- pain relievers, including acetaminophen/paracetamol (Tylenol), nonsteroidal anti-inflammatory drugs such as ibuprofen (Motrin, Advil), or narcotic pain medicine (by prescription) may help reduce pelvic pain. NSAIDs usually work best when taken at the first signs of the pain.
- a warm bath, or heating pad, or hot water bottle applied to the lower abdomen near the ovaries can relax tense muscles and relieve cramping, lessen discomfort, and stimulate circulation and healing in the ovaries. Bags of ice covered with towels can be used alternately as cold treatments to increase local circulation.
- combined methods of hormonal contraception such as the combined oral contraceptive pill – the hormones in the pills may regulate the menstrual cycle, prevent the formation of follicles that can turn into cysts, and possibly shrink an existing cyst. (American College of Obstetricians and Gynecologists, 1999c; Mayo Clinic, 2002e)
Also, limiting strenuous activity may reduce the risk of cyst rupture or torsion.
Cysts that persist beyond two or three menstrual cycles, or occur in post-menopausal women, may indicate more serious disease and should be investigated through ultrasonography and laparoscopy, especially in cases where family members have had ovarian cancer. Such cysts may require surgical biopsy. Additionally, a blood test may be taken before surgery to check for elevated CA-125, a tumor marker, which is often found in increased levels in ovarian cancer, although it can also be elevated by other conditions resulting in a large number of false positives.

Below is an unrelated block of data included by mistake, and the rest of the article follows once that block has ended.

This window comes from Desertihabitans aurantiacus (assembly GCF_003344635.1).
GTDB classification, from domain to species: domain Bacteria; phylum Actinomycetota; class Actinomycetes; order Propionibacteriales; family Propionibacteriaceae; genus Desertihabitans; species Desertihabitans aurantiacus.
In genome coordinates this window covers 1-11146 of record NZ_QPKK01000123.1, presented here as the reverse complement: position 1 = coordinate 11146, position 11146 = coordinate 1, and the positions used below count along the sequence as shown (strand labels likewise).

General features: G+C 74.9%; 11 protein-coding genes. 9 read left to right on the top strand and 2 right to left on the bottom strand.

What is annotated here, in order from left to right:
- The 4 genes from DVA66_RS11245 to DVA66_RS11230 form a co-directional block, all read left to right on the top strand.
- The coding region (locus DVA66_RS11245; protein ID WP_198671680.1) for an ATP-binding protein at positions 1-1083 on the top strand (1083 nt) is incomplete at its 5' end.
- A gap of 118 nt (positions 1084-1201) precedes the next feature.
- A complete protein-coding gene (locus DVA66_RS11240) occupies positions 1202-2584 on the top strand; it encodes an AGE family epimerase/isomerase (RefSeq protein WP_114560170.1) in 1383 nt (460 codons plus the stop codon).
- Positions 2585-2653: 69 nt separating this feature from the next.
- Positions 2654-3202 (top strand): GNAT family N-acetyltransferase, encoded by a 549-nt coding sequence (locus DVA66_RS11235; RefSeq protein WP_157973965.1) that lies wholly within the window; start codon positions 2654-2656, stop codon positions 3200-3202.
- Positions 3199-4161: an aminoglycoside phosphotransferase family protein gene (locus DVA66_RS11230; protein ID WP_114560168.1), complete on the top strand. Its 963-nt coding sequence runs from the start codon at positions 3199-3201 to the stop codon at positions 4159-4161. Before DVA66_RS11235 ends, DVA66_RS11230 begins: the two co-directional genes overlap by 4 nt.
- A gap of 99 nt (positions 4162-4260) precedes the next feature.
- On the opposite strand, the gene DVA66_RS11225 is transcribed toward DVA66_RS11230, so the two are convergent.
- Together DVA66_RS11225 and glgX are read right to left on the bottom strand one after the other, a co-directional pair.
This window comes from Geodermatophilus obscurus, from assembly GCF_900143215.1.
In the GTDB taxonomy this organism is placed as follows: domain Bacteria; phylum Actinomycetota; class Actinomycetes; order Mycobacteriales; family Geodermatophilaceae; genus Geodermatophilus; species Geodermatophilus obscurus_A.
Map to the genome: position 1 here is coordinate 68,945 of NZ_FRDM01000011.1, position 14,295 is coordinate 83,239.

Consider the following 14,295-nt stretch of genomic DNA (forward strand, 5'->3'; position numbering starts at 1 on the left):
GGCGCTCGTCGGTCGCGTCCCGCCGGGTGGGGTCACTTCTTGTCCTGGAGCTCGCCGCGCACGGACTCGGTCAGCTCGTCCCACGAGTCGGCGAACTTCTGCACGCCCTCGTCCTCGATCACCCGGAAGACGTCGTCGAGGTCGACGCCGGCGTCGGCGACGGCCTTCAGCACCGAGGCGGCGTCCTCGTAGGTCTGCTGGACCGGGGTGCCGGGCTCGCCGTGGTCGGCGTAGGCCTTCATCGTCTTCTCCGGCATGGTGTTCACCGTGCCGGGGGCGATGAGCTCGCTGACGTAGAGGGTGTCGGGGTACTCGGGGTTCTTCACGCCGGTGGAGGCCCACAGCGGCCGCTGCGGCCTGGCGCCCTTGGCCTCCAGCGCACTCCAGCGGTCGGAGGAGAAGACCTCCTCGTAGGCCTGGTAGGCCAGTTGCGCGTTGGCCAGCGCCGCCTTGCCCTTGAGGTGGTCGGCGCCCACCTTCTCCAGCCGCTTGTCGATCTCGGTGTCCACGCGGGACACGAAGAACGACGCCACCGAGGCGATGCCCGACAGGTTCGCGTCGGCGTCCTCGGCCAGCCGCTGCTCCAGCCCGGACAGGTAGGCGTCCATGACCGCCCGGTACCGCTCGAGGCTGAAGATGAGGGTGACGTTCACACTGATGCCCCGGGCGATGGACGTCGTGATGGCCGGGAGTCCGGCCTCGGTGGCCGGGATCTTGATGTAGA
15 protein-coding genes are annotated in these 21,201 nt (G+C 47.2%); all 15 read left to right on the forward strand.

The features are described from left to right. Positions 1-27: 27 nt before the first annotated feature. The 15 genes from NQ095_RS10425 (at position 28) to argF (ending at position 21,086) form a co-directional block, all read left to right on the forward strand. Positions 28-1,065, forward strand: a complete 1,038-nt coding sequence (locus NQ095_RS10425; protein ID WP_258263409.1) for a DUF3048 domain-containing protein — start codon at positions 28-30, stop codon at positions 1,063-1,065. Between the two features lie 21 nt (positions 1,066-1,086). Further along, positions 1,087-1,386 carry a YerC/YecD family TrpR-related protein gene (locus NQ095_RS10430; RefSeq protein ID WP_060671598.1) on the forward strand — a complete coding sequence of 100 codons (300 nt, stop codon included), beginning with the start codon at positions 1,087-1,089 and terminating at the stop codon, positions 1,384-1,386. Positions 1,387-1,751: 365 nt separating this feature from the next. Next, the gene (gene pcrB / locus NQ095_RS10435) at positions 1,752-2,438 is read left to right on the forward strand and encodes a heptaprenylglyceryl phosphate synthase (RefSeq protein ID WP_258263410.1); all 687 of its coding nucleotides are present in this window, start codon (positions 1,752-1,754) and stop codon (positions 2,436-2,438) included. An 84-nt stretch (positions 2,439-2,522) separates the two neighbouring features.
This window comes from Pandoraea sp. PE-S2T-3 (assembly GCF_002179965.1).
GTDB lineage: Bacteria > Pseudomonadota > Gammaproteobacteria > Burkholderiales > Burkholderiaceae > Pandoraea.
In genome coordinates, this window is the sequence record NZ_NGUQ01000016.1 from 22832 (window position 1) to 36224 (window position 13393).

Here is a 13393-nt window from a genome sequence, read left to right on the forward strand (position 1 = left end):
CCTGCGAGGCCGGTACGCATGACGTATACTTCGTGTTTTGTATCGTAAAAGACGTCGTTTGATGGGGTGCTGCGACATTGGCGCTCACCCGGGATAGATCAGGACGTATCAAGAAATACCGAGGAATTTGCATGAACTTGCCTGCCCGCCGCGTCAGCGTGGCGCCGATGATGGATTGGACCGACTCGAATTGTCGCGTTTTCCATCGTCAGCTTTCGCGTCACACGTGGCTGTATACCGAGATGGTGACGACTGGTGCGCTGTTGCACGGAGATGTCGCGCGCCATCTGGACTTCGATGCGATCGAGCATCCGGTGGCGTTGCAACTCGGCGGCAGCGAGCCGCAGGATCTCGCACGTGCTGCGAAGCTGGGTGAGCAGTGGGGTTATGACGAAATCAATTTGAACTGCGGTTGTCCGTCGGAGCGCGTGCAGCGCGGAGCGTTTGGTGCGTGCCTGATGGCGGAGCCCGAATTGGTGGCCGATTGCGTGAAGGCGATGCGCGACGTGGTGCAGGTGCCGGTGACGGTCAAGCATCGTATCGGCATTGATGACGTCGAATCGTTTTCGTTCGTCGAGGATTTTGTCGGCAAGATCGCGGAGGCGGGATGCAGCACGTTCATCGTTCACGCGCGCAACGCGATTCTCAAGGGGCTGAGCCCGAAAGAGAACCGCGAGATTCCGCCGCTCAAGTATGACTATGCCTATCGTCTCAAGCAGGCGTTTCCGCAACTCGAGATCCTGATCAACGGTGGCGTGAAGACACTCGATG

For more serious cases where cysts are large and persisting, doctors may suggest surgery. Some surgeries can be performed to successfully remove the cyst(s) without hurting the ovaries, while others may require removal of one or both ovaries.
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- ^ "HealthHints: Gynecologic Health (January/February, 2003)". Texas AgriLife Extension Service: HealthHints. http://fcs.tamu.edu/health/health_education_rural_outreach/Health_Hints/2003/jan-feb/gynecologic_health.php.
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- David B. Redwine, MD. "Endometriosis Persisting after Removal of the Uterus, Ovaries and Fallopian Tubes, Removing Disease, Not Organs, Key to Long-Term Relief". http://www.endometriosistreatment.org/html/reprint7.html. Retrieved 23 February 2009.
- "Hemorrhagic Ovarian Cyst". http://www.hemorrhagicovariancyst.com.
- "Corpus Luteum Cyst". http://donorivf.org/articles/corpus-luteum-cyst/.
- "Ovarian cyst symptoms". http://www.ovariancystreatment.com/category/ovarian-cyst-symptoms/.
Female diseases of the pelvis and genitals (N70–N99, 614–629) InternalAdnexaVaginitis (Bacterial vaginosis, Atrophic vaginitis, Candidal vulvovaginitis) · Leukorrhea/Vaginal discharge · Hematocolpos/HydrocolposSexual dysfunction (Dyspareunia, Hypoactive sexual desire disorder, Sexual arousal disorder, Vaginismus)Other/generalPelvic inflammatory disease · Pelvic congestion syndrome External